in the OUC, a foundation that Google created specifically for it.
Linkerd users get free access to Buoyant Cloud, a hosted dashboard
that allows you to share your Linkerd metrics and mesh health with your team.
You can get support directly from the Linkerd maintainers
While Istio support requires going to a third-party vendor, you can get Linkerd
support from the creators and maintainers themselves. Linkerd help is available
around the clock in a variety of levels, from erd’s thriving and friendly open
source community all the way to 24x7x365 Linkerd support from the creators of
Why choose Istio over Linkerd?
There are some perfectly valid reasons why you might choose Istio over Linkerd.
For one, Linkerd is very Kuberenetes-focused, and organizations that are not
ready to adopt the Kubernetes operational model as their primary model may find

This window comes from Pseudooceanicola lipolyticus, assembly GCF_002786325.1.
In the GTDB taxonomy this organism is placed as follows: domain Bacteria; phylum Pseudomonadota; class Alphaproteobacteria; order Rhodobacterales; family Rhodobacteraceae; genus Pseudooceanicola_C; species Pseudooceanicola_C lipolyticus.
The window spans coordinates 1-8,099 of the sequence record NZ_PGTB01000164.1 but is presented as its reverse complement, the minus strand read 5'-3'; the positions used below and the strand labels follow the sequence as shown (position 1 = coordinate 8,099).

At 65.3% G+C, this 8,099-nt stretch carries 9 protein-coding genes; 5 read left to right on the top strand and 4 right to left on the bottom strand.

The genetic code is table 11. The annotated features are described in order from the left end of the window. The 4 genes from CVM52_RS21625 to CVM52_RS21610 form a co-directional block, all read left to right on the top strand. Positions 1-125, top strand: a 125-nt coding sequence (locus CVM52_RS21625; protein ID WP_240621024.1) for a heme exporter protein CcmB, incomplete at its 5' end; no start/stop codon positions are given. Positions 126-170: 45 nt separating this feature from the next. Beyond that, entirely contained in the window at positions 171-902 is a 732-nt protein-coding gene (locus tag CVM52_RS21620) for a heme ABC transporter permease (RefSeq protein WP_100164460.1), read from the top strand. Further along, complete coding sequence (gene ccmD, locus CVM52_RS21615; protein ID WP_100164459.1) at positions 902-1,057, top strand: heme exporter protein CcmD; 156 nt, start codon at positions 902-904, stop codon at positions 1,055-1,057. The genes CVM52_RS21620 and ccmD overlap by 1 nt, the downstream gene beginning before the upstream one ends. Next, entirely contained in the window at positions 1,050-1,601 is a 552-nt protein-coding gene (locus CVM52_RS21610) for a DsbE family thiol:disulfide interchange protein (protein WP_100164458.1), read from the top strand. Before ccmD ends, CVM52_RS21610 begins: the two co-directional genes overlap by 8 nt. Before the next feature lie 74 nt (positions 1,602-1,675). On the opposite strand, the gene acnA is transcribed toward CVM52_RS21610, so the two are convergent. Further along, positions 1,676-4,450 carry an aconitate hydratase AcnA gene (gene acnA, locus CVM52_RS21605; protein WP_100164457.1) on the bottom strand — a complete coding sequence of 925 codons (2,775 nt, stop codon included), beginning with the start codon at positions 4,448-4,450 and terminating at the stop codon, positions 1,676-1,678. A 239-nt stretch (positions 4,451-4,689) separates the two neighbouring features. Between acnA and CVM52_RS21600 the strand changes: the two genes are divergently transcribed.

Istio better suited to their needs. Istio is also extremely configurable, and
users that have very specialized requirements may only be able to satisfy those
requirements with Istio.
Of course, choosing Istio only makes sense if you have the engineering resources
to dedicate to it. Istio adopters often resort to handling its complexity by
hiring a team of service mesh engineers.
The bottom line
If security is a primary concern; if you want a service mesh that “just works”
and gets out of your way; if speed and resource consumption are critical; and
if you are bought into the Kubernetes model of operations—Linkerd will be the
best choice. If you have highly specialized requirements that Linkerd can’t
meet, and are willing to make the requisite engineering investment in Istio,
then you should use Istio.